]. We recognize that the inability to obtain muscle biopsy samples for oxidative stress measures could be considered a limitation of this study. Alternatively, the muscle damage we observed could have been unrelated to oxidative stress. Instead, the muscle damage could have been caused by other biochemical changes within muscle, such as increased inflammation and calpain activity [50
] or damage to components involved in the excitation-contraction coupling pathway, as previously suggested [52
Serum CK concentrations, incorporated as a surrogate marker of sarcolemma damage, were not different in both groups after exercise (Table 5
). The increase in CK after the RST was similar to previous reports [3
], as was the lack of a suppressive effect with an antioxidant-rich food beverage [19
]. These data suggest that improved sarcolemma integrity cannot explain the enhanced rate of recovery by BTJ in this study.
Because we found no changes in oxidative stress between groups, the beneficial effects of BTJ on the recovery of CMJ and RI cannot be attributed to an antioxidant effect of the juice. This suggests that mechanisms other than antioxidant effects were possibly involved. It was beyond the scope of this study to examine the role of other mechanisms by which BTJ could attenuate muscle damage, but owing to the seemingly pleotropic nature of phenolic and betalainic compounds and NO, there are a number of possible candidates. For instance, other effects associated with phenolic compounds and NO donors akin to BTJ are anti-inflammatory [25
] and regenerative, in so far as they appear to have a regulatory role in phagocytosis and promote satellite cell proliferation in skeletal muscle [53
]. Increasing in vivo NO availability has also demonstrated additional biochemical effects that, conceivably, could contribute to improved functional recovery after exercise, such as reduced calpain activity [56
], increased muscle blood flow [57
], and enhanced muscle power potential, possibly via improved Ca2+
]. Thus, there are a number of potential mechanisms that could explain why BTJ supplementation was able to enhance the recovery of muscle function, independent of antioxidant effects. However, since none of these mechanisms were measured per se
, we can only speculate the role, if any, that they may have had in the present study’s findings. The potential role and their relative contributory effects require further exploration.
Participants in the BTJ group reported a significantly higher PPT than the PLA group 24 h after the second sprint test (Figure 4
). Reduced muscle pain when antioxidant-rich food supplements are taken after muscle-damaging exercise has been reported by our group [19
] and others [61
]. The mechanism by which BTJ might attenuate muscle pain is unclear however. Previous reports suggest that the betalains in beetroot are responsible for its analgesic effects, most likely via an anti-inflammatory related mechanism [26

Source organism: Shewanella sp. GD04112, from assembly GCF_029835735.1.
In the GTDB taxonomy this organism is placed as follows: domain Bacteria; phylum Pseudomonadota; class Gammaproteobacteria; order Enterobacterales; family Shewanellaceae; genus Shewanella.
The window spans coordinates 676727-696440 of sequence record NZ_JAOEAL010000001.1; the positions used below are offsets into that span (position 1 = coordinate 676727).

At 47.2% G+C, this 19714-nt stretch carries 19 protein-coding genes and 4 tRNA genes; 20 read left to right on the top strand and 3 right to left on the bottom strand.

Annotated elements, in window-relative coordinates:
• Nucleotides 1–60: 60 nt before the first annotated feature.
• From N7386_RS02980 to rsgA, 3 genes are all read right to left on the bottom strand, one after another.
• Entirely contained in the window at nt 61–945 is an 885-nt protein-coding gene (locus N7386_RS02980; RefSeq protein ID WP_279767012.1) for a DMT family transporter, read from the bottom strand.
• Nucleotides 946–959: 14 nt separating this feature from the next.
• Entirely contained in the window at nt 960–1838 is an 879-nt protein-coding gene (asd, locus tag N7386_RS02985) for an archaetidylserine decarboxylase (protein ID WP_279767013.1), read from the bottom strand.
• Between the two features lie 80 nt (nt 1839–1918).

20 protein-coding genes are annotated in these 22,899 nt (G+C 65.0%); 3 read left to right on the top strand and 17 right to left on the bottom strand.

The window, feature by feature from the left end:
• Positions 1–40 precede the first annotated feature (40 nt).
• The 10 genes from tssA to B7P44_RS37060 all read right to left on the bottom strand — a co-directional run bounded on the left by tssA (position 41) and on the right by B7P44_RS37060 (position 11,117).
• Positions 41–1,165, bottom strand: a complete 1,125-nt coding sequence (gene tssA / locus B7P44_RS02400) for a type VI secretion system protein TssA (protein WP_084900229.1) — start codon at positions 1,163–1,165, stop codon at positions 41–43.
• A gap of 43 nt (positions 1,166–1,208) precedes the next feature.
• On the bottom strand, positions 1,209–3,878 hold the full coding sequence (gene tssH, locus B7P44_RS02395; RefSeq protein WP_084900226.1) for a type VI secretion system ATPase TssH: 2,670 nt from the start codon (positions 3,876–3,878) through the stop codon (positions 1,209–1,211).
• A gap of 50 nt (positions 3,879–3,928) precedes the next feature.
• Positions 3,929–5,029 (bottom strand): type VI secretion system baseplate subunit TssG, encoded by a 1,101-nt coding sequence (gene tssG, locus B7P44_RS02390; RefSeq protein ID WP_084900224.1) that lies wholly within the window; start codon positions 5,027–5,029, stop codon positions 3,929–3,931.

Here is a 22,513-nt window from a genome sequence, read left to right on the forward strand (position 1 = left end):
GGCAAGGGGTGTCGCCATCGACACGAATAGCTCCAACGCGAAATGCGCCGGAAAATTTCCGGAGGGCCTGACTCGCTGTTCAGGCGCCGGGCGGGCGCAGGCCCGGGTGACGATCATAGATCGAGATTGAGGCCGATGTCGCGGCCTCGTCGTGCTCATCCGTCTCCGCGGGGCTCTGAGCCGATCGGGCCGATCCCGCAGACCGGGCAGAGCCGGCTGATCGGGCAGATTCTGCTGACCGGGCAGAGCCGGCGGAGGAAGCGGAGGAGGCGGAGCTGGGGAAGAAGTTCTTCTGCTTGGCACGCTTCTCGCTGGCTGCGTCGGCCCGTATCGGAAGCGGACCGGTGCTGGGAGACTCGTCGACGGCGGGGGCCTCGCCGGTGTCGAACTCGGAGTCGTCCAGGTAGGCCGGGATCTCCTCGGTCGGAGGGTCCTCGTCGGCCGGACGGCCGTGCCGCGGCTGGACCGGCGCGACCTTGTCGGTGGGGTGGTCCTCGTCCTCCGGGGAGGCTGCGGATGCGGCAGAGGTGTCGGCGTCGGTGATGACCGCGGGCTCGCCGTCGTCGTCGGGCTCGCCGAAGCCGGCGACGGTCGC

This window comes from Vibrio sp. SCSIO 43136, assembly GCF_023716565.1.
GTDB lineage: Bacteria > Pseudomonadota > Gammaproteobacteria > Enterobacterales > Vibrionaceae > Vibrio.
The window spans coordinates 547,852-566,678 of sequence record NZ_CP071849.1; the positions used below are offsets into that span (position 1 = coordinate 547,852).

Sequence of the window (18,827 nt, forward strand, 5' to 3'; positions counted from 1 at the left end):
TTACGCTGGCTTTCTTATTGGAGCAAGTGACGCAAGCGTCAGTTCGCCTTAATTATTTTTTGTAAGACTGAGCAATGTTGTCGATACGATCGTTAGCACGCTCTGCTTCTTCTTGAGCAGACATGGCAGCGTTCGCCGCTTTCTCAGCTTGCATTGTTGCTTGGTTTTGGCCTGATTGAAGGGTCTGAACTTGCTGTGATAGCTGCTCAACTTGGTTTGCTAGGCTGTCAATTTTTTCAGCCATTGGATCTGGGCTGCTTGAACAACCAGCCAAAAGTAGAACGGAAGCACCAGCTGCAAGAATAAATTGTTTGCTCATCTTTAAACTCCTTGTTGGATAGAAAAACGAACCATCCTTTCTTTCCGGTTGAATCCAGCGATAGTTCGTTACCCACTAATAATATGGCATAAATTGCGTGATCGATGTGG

]. The possibility that an anti-inflammatory mechanism would be involved is supported by data that suggests muscle pain after exercise may stem from the release of inflammatory and noxious stimuli (i.e., bradykin and nerve growth factor) due to tears at the extracellular matrix [63
]. Perhaps BTJ acts to dampen inflammatory responses or desensitize pain receptors, as has been suggested with ginger [65
] and curcumin supplements [66
]; however, whatever the precise mechanisms, they are likely to occur at the skeletal muscle level.
It is also unclear why BTJ only improved PPT 24 h after RST2 in the present study and not at earlier time points, as was shown in our earlier work [19
]. A previous study did observe greater reductions in pain scores after participants took betalain-rich beetroot supplements for 5–10 days compared to 1 day [26
], which, coupled with our data, suggests that the analgesic effects of BTJ might be augmented with longer-term dosage regimens. Such a possibility needs to be investigated in future studies.
In conclusion, this study demonstrates that consuming BTJ for 4 days after a muscle damaging RST attenuated muscle pain and decrements in dynamic muscle function, as measured by CMJ and RI. These effects did not translate to improved recovery of isometric strength or sprint performance however. These data suggest BTJ could be applied as a post-exercise recovery strategy to attenuate losses in some aspects of dynamic muscle function in team-sports players between bouts of repeated sprint exercise; however, because sprint performance was unchanged, how transferable these findings are to real-world team-sport competition is unclear. Future studies are needed to clarify the underlying cellular mechanisms, as the beneficial effects of BTJ were shown to be unrelated to systemic changes in oxidative stress or other biochemical markers of muscle damage.